Tuesday, February 9th, 2010 at 5:36 PM

Filling the Void of Conventional Health Wisdom

In thinking through the dilemmas we face in staying slim and healthy, one overriding problem trumps them all:  the absence of traditional health wisdom in our country.  If we had traditional wisdom, would we believe that taking Lipitor was an answer to our heart ailment?  If we had traditional wisdom, would America be reaching for the can of SlimFast, believing it to be the solution to obesity?  Would we believe that getting our gallbladder removed was the answer to our late-night gallstone attack?  The list is long.

Of course, we did have threads of traditional wisdom at one time, but they have been eradicated by science.  Every week the latest medical journals eradicate everything that preceded them.  Very few Americans know, for example, that homeopathy was a dominant medicine in our country for much of the 19th century.  We are a nation without a medical history, and worse, without a traditional cultural wisdom on how to stay healthy.   Now we are paying the multi-billion dollar price tag for it.

Although there may be a place for continual scientific revolution in the realm of electronics, it is doubtful if we are so well served in the realm of our health.  The irony is that if our exorbitant health care spending were suddenly slashed to nothing, after recovering from the shock, we would quickly work our way to being a much healthier country.  We would find out that most of what we spent on pharmaceutical drugs, surgeries, and other technology, in the end was not only unnecessary, but counter-productive.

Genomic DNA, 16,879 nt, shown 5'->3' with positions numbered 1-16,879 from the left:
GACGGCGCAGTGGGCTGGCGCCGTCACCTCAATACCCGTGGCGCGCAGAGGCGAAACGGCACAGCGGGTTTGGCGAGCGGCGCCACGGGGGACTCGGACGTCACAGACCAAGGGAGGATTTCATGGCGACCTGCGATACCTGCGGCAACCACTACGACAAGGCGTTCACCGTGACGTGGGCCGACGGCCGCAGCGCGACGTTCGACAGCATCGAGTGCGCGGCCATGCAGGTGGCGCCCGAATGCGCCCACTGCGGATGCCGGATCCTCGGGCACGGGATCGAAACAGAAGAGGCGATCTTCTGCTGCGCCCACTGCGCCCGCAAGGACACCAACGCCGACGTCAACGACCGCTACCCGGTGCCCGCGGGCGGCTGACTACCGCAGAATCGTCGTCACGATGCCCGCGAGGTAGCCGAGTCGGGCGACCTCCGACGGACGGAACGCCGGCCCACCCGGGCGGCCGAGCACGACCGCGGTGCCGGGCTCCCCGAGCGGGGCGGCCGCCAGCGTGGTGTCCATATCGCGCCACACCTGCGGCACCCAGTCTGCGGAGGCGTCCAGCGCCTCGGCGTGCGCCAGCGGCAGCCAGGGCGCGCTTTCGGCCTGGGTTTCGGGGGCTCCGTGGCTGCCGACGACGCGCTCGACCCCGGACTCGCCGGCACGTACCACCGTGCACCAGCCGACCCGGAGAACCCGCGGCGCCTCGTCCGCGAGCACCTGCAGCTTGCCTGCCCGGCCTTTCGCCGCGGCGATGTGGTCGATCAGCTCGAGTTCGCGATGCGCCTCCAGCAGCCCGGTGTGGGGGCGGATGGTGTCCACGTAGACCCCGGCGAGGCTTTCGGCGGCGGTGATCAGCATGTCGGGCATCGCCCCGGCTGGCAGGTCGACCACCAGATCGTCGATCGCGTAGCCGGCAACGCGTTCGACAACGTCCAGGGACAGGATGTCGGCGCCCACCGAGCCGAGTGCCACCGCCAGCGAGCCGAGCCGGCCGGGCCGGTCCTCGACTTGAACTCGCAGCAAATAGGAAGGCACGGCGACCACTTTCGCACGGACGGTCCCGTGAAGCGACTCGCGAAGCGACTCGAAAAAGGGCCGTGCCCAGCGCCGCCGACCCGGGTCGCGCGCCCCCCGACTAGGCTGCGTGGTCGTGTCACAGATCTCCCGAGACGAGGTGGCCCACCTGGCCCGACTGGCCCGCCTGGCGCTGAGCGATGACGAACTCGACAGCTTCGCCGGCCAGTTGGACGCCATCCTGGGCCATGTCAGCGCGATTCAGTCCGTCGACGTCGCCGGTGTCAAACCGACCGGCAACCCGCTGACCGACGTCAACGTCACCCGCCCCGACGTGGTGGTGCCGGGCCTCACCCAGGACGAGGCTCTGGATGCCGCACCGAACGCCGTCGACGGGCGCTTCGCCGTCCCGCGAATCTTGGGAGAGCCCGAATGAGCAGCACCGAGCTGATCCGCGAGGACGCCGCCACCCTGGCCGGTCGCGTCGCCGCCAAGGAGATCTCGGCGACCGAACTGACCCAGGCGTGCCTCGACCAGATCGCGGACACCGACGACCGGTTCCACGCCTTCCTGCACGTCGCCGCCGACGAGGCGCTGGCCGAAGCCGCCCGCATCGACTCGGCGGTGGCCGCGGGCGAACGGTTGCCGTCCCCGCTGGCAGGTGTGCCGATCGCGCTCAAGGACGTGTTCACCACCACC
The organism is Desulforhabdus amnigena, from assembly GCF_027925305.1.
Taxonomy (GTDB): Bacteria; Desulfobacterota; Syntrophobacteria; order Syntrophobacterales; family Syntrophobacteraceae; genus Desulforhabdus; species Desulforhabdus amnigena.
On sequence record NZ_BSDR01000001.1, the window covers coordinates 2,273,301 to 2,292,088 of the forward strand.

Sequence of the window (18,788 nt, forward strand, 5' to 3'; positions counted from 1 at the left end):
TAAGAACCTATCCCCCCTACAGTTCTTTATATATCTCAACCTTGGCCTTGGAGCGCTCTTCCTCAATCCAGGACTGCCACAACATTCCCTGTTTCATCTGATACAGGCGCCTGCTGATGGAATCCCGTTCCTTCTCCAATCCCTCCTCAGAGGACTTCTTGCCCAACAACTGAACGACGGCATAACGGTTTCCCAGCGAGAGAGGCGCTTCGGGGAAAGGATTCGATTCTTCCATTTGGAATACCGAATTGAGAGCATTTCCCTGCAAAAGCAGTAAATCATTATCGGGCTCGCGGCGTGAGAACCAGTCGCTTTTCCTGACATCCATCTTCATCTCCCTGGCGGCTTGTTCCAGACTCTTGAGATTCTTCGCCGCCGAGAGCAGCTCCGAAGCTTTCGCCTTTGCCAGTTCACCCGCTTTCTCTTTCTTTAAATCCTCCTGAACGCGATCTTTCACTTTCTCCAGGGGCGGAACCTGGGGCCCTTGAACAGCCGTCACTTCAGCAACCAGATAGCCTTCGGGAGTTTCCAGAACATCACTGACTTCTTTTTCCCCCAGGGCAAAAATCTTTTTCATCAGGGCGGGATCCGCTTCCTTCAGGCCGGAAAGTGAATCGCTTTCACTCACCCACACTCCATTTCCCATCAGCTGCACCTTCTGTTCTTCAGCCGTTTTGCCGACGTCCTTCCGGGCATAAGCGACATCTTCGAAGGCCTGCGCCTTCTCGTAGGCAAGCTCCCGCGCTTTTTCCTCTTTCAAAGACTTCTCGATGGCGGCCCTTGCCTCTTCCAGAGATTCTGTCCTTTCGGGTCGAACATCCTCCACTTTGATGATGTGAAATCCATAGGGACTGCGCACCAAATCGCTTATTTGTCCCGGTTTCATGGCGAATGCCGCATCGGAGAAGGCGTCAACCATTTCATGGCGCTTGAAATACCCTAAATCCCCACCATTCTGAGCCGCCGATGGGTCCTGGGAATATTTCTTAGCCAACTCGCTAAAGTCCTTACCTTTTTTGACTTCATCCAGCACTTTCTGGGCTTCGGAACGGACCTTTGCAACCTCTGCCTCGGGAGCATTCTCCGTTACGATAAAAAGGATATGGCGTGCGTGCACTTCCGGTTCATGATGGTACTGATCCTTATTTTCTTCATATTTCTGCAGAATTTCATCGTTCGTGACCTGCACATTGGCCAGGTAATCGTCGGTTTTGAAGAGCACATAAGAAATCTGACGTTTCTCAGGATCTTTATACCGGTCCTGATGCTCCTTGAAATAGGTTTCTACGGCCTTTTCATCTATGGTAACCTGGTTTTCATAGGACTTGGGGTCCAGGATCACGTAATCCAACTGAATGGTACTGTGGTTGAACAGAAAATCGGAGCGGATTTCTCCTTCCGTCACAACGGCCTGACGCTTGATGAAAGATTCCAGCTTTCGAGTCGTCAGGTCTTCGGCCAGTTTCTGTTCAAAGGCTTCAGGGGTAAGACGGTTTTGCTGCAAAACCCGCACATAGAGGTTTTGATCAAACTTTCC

The ancient traditions of China and India went into great detail on how to stay healthy.  Not only health, but happiness was the direct result of following the wisdom laid down by the ancients.  In India, the ancient Vedic scriptures defined “right living,” teaching you exactly what to do to stay healthy.  In China arose the great Taoist tradition, which emphasized being in tune with natural forces.  Although there have been refinements to this wisdom, very little has changed, and even today people still use it to live long and avoid medications and doctors.

The idea of “balance” or “staying in tune with nature” is central to most ancient cultural wisdom.  Listen to the attitude expressed in this excerpt from The Yellow Emperor’s Classic of Internal Medicine, written in China 4600 years ago:

I have heard that in ancient times the people lived to be over a hundred years, and yet they remained active and did not become decrepit in their activities.  But nowadays people reach only half of that age and yet become decrepit and failing.  Is it because the world changes from generation to generation?  Or is it because humankind is becoming negligent (of the laws of nature)?

Every morning, I wake up, do my qigong (an ancient Chinese breathing exercise), marvel at it, and wonder, with what do we fill the void?  How do we develop an intrinsic knowledge in our country about how to stay in balance?  Although I love the ancient Vedic system in India, I do not think it will ever take root in the US.   Acupuncture I think will become more mainstream here, but probably never will be used by a majority of us.  Chinese herbalism and the Chinese tradition of energy work (qiqong), on the other hand, have much greater adaptability.

We need to do some work on translation, developing our own language of energy and healing.  Then we need to develop channels of passing on the wisdom we gain.  Schools should begin the day with fifteen minutes of health practices that tap into ancient wisdom.  We should teach our children a holistic approach to food and eating and how to keep our bodies in tune with seasons.  It’s not that difficult.  The first step is realizing that most of what we do is not working.  The second step is accepting that our absence of traditional health wisdom is the main reason why.


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